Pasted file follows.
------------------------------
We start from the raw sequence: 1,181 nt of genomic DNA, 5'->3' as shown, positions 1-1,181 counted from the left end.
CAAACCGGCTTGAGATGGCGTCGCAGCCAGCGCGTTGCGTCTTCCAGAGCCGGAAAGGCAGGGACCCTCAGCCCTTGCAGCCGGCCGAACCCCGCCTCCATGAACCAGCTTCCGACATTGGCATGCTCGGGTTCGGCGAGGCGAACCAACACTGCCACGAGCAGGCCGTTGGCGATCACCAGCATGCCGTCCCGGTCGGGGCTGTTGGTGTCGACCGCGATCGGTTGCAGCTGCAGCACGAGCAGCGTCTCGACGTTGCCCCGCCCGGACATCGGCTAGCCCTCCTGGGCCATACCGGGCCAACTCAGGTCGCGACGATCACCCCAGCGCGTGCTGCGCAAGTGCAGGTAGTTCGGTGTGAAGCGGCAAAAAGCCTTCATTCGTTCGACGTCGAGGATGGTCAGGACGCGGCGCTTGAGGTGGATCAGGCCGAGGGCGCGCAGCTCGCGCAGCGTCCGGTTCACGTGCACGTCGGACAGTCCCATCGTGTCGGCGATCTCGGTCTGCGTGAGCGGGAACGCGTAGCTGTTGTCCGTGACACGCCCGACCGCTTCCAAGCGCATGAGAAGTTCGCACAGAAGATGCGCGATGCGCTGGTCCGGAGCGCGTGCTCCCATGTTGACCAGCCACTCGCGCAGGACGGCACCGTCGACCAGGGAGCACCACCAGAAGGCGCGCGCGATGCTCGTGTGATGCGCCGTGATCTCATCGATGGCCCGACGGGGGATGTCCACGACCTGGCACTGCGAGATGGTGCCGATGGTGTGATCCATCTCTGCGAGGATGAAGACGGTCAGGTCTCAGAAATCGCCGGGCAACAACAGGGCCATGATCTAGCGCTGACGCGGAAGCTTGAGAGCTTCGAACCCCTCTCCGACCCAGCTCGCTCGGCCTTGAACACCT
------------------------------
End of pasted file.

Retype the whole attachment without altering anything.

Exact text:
We start from the raw sequence: 1,181 nt of genomic DNA, 5'->3' as shown, positions 1-1,181 counted from the left end.
CAAACCGGCTTGAGATGGCGTCGCAGCCAGCGCGTTGCGTCTTCCAGAGCCGGAAAGGCAGGGACCCTCAGCCCTTGCAGCCGGCCGAACCCCGCCTCCATGAACCAGCTTCCGACATTGGCATGCTCGGGTTCGGCGAGGCGAACCAACACTGCCACGAGCAGGCCGTTGGCGATCACCAGCATGCCGTCCCGGTCGGGGCTGTTGGTGTCGACCGCGATCGGTTGCAGCTGCAGCACGAGCAGCGTCTCGACGTTGCCCCGCCCGGACATCGGCTAGCCCTCCTGGGCCATACCGGGCCAACTCAGGTCGCGACGATCACCCCAGCGCGTGCTGCGCAAGTGCAGGTAGTTCGGTGTGAAGCGGCAAAAAGCCTTCATTCGTTCGACGTCGAGGATGGTCAGGACGCGGCGCTTGAGGTGGATCAGGCCGAGGGCGCGCAGCTCGCGCAGCGTCCGGTTCACGTGCACGTCGGACAGTCCCATCGTGTCGGCGATCTCGGTCTGCGTGAGCGGGAACGCGTAGCTGTTGTCCGTGACACGCCCGACCGCTTCCAAGCGCATGAGAAGTTCGCACAGAAGATGCGCGATGCGCTGGTCCGGAGCGCGTGCTCCCATGTTGACCAGCCACTCGCGCAGGACGGCACCGTCGACCAGGGAGCACCACCAGAAGGCGCGCGCGATGCTCGTGTGATGCGCCGTGATCTCATCGATGGCCCGACGGGGGATGTCCACGACCTGGCACTGCGAGATGGTGCCGATGGTGTGATCCATCTCTGCGAGGATGAAGACGGTCAGGTCTCAGAAATCGCCGGGCAACAACAGGGCCATGATCTAGCGCTGACGCGGAAGCTTGAGAGCTTCGAACCCCTCTCCGACCCAGCTCGCTCGGCCTTGAACACCT